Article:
Monday, 21 June 2004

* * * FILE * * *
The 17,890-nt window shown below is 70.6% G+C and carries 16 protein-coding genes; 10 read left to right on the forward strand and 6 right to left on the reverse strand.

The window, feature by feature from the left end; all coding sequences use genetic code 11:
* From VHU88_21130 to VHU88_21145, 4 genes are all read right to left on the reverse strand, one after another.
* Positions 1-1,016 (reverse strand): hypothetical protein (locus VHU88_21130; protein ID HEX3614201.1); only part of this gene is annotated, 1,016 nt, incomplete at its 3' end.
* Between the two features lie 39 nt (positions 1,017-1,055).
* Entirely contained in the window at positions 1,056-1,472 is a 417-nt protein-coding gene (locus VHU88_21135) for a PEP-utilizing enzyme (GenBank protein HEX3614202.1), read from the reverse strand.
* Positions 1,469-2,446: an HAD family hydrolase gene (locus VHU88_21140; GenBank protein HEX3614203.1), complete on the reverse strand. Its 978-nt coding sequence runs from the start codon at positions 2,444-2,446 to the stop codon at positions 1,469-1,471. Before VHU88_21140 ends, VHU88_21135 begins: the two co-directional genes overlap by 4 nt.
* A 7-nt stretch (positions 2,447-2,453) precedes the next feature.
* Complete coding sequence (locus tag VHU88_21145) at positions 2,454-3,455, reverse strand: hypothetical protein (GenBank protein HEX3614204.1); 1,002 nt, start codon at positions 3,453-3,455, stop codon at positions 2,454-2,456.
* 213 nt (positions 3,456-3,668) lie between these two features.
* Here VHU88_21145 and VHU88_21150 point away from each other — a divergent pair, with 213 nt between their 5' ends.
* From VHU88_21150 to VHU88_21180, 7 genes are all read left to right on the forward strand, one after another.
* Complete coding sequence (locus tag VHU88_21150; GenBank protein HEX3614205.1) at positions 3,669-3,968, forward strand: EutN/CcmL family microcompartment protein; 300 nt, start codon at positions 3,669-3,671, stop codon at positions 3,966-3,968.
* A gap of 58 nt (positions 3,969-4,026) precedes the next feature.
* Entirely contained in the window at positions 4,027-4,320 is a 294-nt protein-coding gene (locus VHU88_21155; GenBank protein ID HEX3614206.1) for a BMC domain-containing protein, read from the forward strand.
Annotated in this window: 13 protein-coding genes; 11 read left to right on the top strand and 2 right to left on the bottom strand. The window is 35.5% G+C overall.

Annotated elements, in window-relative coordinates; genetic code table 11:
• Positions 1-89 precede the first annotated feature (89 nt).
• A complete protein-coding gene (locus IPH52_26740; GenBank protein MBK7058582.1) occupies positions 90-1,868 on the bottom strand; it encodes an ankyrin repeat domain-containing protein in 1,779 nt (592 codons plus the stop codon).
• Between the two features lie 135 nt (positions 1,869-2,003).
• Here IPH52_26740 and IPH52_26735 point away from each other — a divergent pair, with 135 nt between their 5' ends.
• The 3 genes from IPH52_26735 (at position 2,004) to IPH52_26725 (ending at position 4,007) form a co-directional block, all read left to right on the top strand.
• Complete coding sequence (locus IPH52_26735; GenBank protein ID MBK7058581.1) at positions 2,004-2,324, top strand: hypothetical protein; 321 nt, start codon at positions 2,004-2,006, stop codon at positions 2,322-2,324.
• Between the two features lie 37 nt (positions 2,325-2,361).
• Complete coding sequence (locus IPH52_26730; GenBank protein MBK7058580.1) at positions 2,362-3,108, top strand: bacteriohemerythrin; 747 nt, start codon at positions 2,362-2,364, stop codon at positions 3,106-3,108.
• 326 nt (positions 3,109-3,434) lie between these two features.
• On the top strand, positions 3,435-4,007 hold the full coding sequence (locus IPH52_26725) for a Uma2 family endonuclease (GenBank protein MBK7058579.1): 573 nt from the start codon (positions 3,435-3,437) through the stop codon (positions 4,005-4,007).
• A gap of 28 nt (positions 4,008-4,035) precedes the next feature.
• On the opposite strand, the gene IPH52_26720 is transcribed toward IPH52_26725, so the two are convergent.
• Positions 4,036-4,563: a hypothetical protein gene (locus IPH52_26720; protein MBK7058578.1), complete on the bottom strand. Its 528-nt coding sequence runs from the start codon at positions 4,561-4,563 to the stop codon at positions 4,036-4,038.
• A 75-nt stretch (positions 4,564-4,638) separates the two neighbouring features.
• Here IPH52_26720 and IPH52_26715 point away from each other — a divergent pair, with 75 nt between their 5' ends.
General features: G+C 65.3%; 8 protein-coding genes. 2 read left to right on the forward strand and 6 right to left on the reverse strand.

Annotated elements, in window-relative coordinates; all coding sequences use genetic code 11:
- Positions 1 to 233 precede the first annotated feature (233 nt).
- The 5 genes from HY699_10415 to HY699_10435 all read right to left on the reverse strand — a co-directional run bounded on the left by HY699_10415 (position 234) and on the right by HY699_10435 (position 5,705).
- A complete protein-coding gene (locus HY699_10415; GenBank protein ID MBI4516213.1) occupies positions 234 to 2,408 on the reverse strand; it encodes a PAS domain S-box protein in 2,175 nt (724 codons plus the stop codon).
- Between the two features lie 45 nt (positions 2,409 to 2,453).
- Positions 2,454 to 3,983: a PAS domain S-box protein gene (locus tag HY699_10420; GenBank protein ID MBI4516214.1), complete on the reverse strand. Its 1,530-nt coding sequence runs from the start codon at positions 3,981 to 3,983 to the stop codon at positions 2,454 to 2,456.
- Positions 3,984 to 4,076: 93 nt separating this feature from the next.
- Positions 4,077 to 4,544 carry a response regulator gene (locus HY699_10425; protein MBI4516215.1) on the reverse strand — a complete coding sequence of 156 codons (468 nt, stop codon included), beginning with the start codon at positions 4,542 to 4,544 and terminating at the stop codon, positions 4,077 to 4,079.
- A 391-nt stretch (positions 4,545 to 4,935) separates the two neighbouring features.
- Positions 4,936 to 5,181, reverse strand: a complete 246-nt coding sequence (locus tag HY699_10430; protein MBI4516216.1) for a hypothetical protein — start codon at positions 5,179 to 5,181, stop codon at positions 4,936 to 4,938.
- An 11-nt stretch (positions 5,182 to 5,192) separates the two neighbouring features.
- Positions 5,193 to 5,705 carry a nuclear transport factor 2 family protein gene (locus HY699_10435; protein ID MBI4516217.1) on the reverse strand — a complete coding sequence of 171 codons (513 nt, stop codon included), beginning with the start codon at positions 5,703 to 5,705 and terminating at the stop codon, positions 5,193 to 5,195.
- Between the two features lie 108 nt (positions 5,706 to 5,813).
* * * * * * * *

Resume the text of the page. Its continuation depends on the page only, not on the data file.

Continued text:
Datasets from two tipping-bucket rain gauges located in the mountains of Western Maine are compared to determine the orographic effects on both total precipitation and rainfall rate during the warm season (May-October). The dataset from the lower station, in Rangeley Plantation on the shore of Mooselookmeguntic Lake at an elevation of 453 meters, consists of nearly a complete record of full rate data for the period 1984-2003 and establishes a reliable precipitation and rainfall rate climatology for this location. The data from the upper station, in Township D at an elevation of 640 meters, consists of total precipitation data for two years plus full rate data since October 2001. Consistent orographic enhancement at the upper station relative to the lower is evident in the monthly totals separated by logarithmic rate channels (1-2 mm/hr, 2-4 mm/hr, etc) as well as in both the total amounts and median rainfall rates of significant rain events. The amount of orographic enhancement varies according to month and the overall enhancement during the warm season appears to have three peaks in the three rate channels 1-2 mm/hr, 8-16 mm/hr, and 32-64 mm/hr, apparently due to three different processes. Possible mechanisms of the orographic enhancement such as moisture scavenging, augmentation of stratiform mesoscale circulations and inducement of convection are discussed.
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